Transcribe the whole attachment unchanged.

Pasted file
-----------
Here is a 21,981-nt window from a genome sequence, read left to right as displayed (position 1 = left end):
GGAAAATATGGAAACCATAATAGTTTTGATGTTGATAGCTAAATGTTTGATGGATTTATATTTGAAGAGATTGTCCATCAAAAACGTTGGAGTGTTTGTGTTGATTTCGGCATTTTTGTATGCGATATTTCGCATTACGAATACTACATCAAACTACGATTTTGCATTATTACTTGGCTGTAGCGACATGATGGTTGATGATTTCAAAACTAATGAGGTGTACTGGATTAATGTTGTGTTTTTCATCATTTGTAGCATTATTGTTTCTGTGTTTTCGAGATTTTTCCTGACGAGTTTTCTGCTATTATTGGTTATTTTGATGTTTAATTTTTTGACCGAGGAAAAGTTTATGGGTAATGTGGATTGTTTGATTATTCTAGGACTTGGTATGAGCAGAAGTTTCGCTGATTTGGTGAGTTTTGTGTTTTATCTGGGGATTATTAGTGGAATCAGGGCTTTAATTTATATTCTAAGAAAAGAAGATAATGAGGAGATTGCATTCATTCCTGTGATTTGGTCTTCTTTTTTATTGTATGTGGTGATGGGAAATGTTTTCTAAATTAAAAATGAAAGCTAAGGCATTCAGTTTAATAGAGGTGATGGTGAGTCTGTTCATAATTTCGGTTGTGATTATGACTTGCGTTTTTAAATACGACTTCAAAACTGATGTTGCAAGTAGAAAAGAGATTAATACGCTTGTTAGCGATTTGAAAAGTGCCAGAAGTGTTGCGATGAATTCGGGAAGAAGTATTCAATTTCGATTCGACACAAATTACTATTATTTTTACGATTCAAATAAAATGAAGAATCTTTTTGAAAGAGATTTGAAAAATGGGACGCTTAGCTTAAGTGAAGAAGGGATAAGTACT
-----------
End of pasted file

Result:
Here is a 21,981-nt window from a genome sequence, read left to right as displayed (position 1 = left end):
GGAAAATATGGAAACCATAATAGTTTTGATGTTGATAGCTAAATGTTTGATGGATTTATATTTGAAGAGATTGTCCATCAAAAACGTTGGAGTGTTTGTGTTGATTTCGGCATTTTTGTATGCGATATTTCGCATTACGAATACTACATCAAACTACGATTTTGCATTATTACTTGGCTGTAGCGACATGATGGTTGATGATTTCAAAACTAATGAGGTGTACTGGATTAATGTTGTGTTTTTCATCATTTGTAGCATTATTGTTTCTGTGTTTTCGAGATTTTTCCTGACGAGTTTTCTGCTATTATTGGTTATTTTGATGTTTAATTTTTTGACCGAGGAAAAGTTTATGGGTAATGTGGATTGTTTGATTATTCTAGGACTTGGTATGAGCAGAAGTTTCGCTGATTTGGTGAGTTTTGTGTTTTATCTGGGGATTATTAGTGGAATCAGGGCTTTAATTTATATTCTAAGAAAAGAAGATAATGAGGAGATTGCATTCATTCCTGTGATTTGGTCTTCTTTTTTATTGTATGTGGTGATGGGAAATGTTTTCTAAATTAAAAATGAAAGCTAAGGCATTCAGTTTAATAGAGGTGATGGTGAGTCTGTTCATAATTTCGGTTGTGATTATGACTTGCGTTTTTAAATACGACTTCAAAACTGATGTTGCAAGTAGAAAAGAGATTAATACGCTTGTTAGCGATTTGAAAAGTGCCAGAAGTGTTGCGATGAATTCGGGAAGAAGTATTCAATTTCGATTCGACACAAATTACTATTATTTTTACGATTCAAATAAAATGAAGAATCTTTTTGAAAGAGATTTGAAAAATGGGACGCTTAGCTTAAGTGAAGAAGGGATAAGTACT